David Febland Bio

Febland-Artist-Image
David FeBland was born in London, England and has received professional degrees from The University of Virginia, USA and The University of Manchester, UK. A fully self-taught artist, FeBland pursued careers in Landscape Architecture and Communication Design as well as hosting jazz radio programs before turning his full-time attention to painting in the mid-1980’s. Since 1984, he has bicycled through 55 countries around the world, often using his observations as inspiration for his painting.

FeBland’s work considers issues of privacy, conflict and isolation in contemporary urban life, employing a colorist’s eye and a strong sense of formal compositional structure. He describes the interaction between man and his physical universe through a series of invented truths, a sleight of the facts as it were, inspired by observations of everyday life throughout the world. His paintings, drawing upon experiences over a wide range of geographical locations, are driven by a conviction that certain behavioral responses to ones environment are universal.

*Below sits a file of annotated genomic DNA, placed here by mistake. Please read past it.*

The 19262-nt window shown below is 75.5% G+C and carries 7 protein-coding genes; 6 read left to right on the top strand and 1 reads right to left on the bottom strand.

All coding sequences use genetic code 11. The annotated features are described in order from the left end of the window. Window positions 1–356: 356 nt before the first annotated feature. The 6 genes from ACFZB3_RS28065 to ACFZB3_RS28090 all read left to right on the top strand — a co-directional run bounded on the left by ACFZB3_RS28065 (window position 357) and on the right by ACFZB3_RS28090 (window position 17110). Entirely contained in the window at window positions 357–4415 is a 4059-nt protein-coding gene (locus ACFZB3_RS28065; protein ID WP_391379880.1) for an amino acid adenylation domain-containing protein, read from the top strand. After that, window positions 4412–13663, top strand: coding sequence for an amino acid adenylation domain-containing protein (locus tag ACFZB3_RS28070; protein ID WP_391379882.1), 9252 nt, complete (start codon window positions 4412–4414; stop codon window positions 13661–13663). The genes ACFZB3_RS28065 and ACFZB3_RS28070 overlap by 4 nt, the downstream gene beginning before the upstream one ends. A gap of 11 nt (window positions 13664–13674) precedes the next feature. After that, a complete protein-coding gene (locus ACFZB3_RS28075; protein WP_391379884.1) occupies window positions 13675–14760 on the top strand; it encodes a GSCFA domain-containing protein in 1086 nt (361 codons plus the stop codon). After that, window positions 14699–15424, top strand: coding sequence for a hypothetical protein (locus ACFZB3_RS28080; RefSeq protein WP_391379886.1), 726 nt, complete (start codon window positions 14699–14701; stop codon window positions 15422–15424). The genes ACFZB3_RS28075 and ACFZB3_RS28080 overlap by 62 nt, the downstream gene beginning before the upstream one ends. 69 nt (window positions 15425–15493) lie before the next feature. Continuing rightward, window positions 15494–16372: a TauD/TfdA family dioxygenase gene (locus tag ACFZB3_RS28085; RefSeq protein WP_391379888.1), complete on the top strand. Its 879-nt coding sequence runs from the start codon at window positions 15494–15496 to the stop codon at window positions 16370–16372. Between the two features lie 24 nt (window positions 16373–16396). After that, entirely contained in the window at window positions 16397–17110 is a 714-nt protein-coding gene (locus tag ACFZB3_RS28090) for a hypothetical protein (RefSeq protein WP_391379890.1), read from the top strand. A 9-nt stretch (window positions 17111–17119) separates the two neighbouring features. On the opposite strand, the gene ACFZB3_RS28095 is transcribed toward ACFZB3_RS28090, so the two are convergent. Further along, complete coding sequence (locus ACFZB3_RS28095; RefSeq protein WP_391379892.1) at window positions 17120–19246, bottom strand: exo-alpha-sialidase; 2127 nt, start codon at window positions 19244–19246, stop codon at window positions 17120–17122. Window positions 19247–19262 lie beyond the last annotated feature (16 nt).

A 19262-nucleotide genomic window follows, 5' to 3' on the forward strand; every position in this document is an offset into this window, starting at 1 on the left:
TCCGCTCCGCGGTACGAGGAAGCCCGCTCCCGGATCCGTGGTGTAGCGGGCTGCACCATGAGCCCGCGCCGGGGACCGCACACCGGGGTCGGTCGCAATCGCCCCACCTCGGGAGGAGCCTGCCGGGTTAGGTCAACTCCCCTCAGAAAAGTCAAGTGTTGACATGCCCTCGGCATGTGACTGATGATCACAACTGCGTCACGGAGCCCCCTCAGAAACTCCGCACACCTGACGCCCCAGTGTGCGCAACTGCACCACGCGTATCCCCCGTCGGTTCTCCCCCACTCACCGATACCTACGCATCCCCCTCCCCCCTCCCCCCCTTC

Critics describe his paintings as such: “These images are disarmingly involving. His ability to instill strongly emotive elements into his work also hints at the more graphic work of Ben Shahn and Diego Rivera. It suggests an evolution of socially conscious realism that both Ashcan artists and Shahn flirted with, a very modern response to the Soviet socialist movement that embraces its more expressive elements…. {this is} a quality that gives the movies of Spike Lee their poignancy, and it’s a spirit that FeBland’s works achieve better than his contemporaries.”

In FeBland’s words, “I’m not particularly interested making references to Popular Culture in my work because so much of what we commonly associate with that culture is itself distilled through some medium, originally television but now so many other forms of social media, rather than from direct observation. By creating paintings that derive from my own experience, I become the medium rather than a response to it.”.